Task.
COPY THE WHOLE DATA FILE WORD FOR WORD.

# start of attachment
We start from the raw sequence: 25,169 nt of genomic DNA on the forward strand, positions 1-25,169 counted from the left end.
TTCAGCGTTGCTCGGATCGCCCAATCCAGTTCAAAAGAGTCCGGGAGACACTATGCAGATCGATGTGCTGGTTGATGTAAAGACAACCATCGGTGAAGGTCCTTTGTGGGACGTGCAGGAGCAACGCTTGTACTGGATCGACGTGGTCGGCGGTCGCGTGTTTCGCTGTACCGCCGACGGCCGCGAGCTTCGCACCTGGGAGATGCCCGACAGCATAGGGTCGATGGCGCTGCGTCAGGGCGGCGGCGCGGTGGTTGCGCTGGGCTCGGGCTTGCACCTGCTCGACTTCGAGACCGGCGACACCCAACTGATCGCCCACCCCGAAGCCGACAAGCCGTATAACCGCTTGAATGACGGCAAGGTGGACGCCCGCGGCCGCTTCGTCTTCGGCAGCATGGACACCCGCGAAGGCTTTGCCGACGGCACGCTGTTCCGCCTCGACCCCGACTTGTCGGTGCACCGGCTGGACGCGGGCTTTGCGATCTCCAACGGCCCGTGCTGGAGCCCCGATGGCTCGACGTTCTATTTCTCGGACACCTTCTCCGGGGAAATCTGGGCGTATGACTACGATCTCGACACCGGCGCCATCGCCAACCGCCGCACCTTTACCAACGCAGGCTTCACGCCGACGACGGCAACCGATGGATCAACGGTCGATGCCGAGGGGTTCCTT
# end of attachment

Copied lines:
We start from the raw sequence: 25,169 nt of genomic DNA on the forward strand, positions 1-25,169 counted from the left end.
TTCAGCGTTGCTCGGATCGCCCAATCCAGTTCAAAAGAGTCCGGGAGACACTATGCAGATCGATGTGCTGGTTGATGTAAAGACAACCATCGGTGAAGGTCCTTTGTGGGACGTGCAGGAGCAACGCTTGTACTGGATCGACGTGGTCGGCGGTCGCGTGTTTCGCTGTACCGCCGACGGCCGCGAGCTTCGCACCTGGGAGATGCCCGACAGCATAGGGTCGATGGCGCTGCGTCAGGGCGGCGGCGCGGTGGTTGCGCTGGGCTCGGGCTTGCACCTGCTCGACTTCGAGACCGGCGACACCCAACTGATCGCCCACCCCGAAGCCGACAAGCCGTATAACCGCTTGAATGACGGCAAGGTGGACGCCCGCGGCCGCTTCGTCTTCGGCAGCATGGACACCCGCGAAGGCTTTGCCGACGGCACGCTGTTCCGCCTCGACCCCGACTTGTCGGTGCACCGGCTGGACGCGGGCTTTGCGATCTCCAACGGCCCGTGCTGGAGCCCCGATGGCTCGACGTTCTATTTCTCGGACACCTTCTCCGGGGAAATCTGGGCGTATGACTACGATCTCGACACCGGCGCCATCGCCAACCGCCGCACCTTTACCAACGCAGGCTTCACGCCGACGACGGCAACCGATGGATCAACGGTCGATGCCGAGGGGTTCCTT